In 2023, Fury is restored to life and attends Stark's funeral, reuniting with Danvers. Fury is then tasked by the United States government to lead S.A.B.E.R., an organization focused on protecting Earth from extraterrestrial threats, and run the space station. He then appoints Talos and Soren to impersonate him and Hill.

In 2024, Fury is informed by Talos via phone call that Peter Parker received Tony Stark's glasses. Talos then asked Fury to come back to Earth, as people were beginning to ask what happened to the Avengers. Still in space, Fury disconnects the call.

Secret Invasion

In 2026, Fury is called by Hill to come back to Earth due to a Skrull invasion. He is picked up by Hill and taken to a safe house in Russia, where he reunites with Talos. He is updated on the threat that Gravik poses and leaves for a walk, and is captured by MI6 agents, and taken to Sonya Falsworth's residence. She informs him he is not up for the fight and that she will not partner with him. Fury places a bug in her office and returns to the safe house, where he, Hill, and Talos learn more information. They learn from G'iah (who has fallen in with Gravik's organization) of a planned attack on Unity Day in Moscow and infiltrate to stop the bombings, only to be tricked by Gravik, who taunts Fury and shapeshifts into him and shoots Hill.

Fury is taken away from the scene by Talos and they take a train to Warsaw, Poland. Fury learns that Talos summoned the million remaining Skrulls to Earth which frustrates him and he dismisses Talos. He goes to London and calls Rhodes, asking to meet with him. Unbeknownst to Fury, Rhodes has been abducted by Gravik and replaced by a Skrull agent named Raava. They meet in a tavern and Fury defends himself for being at the attack site and tells Raava of the Skrull invasion. In-character as "Rhodes", Raava refuses to believe him after Fury refuses to call the Avengers for help, and has him discharged. Fury leaves, finds his hidden vehicle, and reunites with Varra at her house.

Fury asks her if she has had any contact with Gravik, but she declines to answer. Instead she asks for apologies after having left her once he returned in the Blip. Fury leaves the house and seeks out Talos, asking him for his help again. They learn from G'iah that Gravik has had some of his men infiltrate a British Royal Navy submarine with the intention of firing a missile at a plane transporting a United Nations delegation. Obtaining the identity and location of the submarine's commander from Falsworth, Fury and Talos successfully infiltrate the commander's residence, kill the Skrull impersonating the commander, and are able to stop the missile attack with G'iah's help.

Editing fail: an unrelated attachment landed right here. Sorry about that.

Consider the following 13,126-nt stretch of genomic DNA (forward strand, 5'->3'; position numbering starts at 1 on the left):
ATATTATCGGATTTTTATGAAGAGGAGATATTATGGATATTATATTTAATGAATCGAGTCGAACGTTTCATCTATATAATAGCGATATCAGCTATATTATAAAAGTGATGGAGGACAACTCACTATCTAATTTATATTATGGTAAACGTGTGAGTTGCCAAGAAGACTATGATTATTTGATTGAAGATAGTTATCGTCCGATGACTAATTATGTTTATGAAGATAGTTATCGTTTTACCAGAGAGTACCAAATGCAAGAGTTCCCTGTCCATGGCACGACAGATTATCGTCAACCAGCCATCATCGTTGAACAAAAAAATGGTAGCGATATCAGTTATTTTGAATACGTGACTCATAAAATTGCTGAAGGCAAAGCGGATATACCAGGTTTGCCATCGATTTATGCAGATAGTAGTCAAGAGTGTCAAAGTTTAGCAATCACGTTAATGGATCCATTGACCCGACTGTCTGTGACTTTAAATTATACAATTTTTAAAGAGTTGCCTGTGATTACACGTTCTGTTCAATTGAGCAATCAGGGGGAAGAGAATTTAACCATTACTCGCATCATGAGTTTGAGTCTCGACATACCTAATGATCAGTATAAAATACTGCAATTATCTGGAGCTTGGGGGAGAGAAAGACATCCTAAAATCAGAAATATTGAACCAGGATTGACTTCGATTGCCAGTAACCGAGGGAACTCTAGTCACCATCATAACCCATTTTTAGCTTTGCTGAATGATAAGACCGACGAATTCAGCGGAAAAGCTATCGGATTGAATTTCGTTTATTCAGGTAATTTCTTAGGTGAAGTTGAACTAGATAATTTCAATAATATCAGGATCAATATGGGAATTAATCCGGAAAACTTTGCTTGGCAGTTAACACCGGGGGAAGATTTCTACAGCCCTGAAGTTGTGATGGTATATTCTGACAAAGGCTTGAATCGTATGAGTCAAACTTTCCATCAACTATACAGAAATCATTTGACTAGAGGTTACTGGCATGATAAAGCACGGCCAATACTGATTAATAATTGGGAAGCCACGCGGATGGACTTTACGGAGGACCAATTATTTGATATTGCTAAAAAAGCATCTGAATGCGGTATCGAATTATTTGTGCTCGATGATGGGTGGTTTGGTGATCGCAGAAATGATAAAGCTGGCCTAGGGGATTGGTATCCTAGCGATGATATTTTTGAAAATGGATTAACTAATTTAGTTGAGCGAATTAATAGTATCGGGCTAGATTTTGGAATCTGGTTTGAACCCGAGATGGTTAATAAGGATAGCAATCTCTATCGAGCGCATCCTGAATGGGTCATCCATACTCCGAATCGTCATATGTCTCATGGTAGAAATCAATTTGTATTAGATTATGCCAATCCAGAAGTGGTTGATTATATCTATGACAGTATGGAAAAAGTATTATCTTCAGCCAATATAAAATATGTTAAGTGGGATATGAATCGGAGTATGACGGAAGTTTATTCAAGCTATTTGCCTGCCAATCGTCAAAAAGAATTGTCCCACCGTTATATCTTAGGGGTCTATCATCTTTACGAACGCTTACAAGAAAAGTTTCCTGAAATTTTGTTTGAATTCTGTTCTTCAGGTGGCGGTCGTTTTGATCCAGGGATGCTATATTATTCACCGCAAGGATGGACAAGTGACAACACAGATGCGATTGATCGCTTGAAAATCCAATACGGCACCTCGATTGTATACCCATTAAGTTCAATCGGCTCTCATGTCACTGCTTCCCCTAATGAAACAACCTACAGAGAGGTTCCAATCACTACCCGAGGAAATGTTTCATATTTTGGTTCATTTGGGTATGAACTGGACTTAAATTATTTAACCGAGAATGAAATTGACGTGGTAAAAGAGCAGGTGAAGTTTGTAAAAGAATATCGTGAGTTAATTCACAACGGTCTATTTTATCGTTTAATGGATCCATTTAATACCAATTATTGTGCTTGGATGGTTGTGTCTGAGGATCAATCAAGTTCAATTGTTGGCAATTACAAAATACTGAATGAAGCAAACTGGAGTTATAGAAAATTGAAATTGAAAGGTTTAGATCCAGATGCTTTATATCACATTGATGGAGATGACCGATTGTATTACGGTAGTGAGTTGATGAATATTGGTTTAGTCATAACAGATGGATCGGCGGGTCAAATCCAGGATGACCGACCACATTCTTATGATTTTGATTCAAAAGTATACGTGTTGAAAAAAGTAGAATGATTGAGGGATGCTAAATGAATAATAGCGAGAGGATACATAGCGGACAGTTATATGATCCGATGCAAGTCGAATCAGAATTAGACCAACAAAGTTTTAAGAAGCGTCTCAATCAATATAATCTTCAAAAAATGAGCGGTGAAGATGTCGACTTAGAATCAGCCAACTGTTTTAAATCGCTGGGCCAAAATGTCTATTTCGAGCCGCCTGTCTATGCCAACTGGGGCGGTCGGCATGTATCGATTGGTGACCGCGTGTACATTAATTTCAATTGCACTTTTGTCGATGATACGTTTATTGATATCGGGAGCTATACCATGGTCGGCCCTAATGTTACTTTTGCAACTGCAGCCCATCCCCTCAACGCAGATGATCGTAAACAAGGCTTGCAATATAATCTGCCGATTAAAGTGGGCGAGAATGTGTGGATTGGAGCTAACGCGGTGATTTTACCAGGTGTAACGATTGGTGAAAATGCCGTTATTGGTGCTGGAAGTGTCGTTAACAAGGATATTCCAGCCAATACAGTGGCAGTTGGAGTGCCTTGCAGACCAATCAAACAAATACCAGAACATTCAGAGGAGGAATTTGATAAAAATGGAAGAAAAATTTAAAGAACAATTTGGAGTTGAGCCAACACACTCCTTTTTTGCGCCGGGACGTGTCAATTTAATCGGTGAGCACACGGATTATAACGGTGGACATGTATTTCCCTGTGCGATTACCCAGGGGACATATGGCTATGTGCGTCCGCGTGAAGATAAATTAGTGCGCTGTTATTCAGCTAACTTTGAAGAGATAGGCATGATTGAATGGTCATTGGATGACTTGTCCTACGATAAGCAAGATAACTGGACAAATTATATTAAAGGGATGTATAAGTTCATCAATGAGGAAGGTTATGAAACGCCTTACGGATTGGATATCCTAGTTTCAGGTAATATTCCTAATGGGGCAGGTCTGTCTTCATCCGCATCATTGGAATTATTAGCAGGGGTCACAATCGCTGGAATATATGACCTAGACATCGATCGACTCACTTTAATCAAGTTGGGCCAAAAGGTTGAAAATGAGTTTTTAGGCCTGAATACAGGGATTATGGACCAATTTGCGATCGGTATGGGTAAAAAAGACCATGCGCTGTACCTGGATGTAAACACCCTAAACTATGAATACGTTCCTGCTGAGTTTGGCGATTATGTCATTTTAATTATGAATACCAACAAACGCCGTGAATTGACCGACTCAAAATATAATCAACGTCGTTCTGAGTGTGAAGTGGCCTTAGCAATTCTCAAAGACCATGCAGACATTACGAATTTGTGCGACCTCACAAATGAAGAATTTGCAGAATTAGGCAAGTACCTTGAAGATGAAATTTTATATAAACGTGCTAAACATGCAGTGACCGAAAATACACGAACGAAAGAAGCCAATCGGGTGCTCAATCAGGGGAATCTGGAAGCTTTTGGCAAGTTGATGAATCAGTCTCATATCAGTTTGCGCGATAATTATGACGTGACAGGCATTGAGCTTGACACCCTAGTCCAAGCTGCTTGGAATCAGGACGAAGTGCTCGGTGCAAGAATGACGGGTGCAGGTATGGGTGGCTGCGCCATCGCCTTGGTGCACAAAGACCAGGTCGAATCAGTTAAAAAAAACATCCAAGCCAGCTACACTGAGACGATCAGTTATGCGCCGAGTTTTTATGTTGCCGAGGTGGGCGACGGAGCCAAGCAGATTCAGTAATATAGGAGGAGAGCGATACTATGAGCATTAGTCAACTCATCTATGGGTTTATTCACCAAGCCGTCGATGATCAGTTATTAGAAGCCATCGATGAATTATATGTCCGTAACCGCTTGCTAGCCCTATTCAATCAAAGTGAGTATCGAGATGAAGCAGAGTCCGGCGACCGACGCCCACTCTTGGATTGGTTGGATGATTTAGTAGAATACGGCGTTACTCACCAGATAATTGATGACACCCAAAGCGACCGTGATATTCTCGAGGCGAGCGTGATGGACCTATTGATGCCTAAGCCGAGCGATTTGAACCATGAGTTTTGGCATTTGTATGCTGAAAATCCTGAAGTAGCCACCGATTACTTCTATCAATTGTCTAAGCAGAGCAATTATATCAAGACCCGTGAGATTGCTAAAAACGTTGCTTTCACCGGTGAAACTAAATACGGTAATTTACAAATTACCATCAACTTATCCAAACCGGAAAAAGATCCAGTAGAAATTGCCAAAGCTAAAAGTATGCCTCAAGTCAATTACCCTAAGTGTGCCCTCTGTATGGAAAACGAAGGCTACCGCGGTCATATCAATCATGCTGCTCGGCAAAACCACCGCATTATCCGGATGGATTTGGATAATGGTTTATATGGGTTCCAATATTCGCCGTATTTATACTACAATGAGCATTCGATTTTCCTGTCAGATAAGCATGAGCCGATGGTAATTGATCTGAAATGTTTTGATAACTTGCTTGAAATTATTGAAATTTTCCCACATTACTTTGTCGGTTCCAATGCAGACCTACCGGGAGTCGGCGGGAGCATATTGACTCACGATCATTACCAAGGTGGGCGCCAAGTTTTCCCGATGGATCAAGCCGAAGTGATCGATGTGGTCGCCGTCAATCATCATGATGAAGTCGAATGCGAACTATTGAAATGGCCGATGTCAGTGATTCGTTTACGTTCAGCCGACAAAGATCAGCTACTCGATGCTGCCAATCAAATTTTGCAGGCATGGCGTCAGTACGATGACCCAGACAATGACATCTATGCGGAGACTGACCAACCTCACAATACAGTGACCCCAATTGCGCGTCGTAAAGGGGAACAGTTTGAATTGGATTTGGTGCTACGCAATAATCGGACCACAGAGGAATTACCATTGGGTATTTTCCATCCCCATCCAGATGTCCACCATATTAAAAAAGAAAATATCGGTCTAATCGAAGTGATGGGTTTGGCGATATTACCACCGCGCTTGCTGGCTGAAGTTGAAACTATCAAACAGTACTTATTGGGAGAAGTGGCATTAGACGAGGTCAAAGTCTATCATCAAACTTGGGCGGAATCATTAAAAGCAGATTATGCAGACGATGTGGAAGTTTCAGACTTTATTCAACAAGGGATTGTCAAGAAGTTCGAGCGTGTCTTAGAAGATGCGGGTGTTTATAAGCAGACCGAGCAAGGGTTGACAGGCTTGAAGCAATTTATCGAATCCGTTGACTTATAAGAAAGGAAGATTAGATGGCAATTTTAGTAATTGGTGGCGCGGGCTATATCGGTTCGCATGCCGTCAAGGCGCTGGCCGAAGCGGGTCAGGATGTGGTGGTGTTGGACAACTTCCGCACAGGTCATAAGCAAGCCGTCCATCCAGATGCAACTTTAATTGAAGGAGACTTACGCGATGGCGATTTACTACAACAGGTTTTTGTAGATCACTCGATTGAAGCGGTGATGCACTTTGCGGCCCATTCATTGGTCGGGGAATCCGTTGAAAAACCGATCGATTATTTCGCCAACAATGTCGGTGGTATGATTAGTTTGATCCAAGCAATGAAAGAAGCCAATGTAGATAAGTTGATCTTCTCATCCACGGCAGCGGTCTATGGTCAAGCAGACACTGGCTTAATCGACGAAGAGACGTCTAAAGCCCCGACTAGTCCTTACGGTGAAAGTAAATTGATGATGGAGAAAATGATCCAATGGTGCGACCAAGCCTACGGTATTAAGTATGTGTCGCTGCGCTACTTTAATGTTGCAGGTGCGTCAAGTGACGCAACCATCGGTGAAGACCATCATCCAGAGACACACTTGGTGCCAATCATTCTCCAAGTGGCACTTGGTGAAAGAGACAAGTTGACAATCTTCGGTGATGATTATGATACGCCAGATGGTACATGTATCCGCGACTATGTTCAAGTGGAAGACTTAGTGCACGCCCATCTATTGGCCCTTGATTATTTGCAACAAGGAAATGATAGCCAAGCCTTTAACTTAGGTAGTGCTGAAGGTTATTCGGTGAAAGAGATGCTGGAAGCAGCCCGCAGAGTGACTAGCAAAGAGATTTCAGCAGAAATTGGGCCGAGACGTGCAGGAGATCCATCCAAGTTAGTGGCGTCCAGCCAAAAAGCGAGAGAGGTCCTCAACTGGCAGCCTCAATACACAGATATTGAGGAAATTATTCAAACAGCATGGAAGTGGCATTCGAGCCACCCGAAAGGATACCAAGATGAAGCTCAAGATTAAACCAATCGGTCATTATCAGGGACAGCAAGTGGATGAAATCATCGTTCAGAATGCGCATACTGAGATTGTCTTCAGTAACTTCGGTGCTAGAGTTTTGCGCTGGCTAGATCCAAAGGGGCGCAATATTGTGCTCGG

Through a bug planted in Varra's phone, Fury learns about "Rhodes" being a Skrull, and eavesdrops as Raava gives Varra orders to kill Fury or be killed herself. He sits down with Varra, acknowledges his mistake in neglecting his responsibilities as Varra's husband. After quoting Raymond Carver's "Late Fragment" to one another, they each shoot at the wall behind the other, before Fury leaves. Reconvening with Talos, Fury infiltrates Raava's hotel suite and tricks her into drinking a bottle of expensive bourbon containing a liquid tracker. This enables Fury and Talos to follow her, and stumble upon Gravik and his men carrying out an attack on President Ritson's motorcade. Fury and Talos stop the attack and successfully rescue Ritson, but Talos is shot in the shoulder by Pagon and subsequently stabbed to death by Gravik.

Fury gets Ritson to a hospital and confronts Raava, who reveals that she has leaked footage of Hill's death, placing Fury on a global watchlist. Fury later meets with G'iah, who reveals Gravik is looking for the "Harvest". Gravik calls Fury, offering to call off a planned airstrike on New Skrullos if he brings him the "Harvest" in person. In Finland, Fury leads Falsworth to a grave marked with his name which contains the "Harvest": a collection of DNA from the superheroes who fought during the Battle of Earth. Fury passes the Harvest off to G'iah, who assumes Fury's appearance to confront and kill Gravik to avenge her parents' deaths. Meanwhile, Fury and Falsworth infiltrate Ritson's hospital and kill Raava in front of Ritson, encouraging him to call off the aistrike. In the fallout of the invasion, Ritson declares all extraterrestrial beings on Earth as "enemy combatants", encouraging a wave of vigilantism against people suspected of being Skrulls. After telling Ritson off, Fury asks Varra to come to S.A.B.E.R. with him to help negotiate a peace summit with the Kree. She agrees and they leave Earth together.

Alternate versions

Several alternate versions of Nick Fury appear in the animated series What If...?, with Jackson reprising his role.

Meeting Captain Carter

In an alternate 2012, Fury and Barton meet Captain Carter after she arrives through a portal opened by the Tesseract.

Death of the Avengers

In an alternate 2010, Fury witnesses Stark, Barton, Thor, and Romanoff's deaths during his Avengers Initiative recruitment campaign. He eventually deduces that their murders were instigated by Hank Pym and temporarily allies with Loki to confront him in San Francisco. After Pym is defeated, Loki quickly subjugates the planet and becomes its ruler, prompting Fury to summon Danvers and awaken Rogers.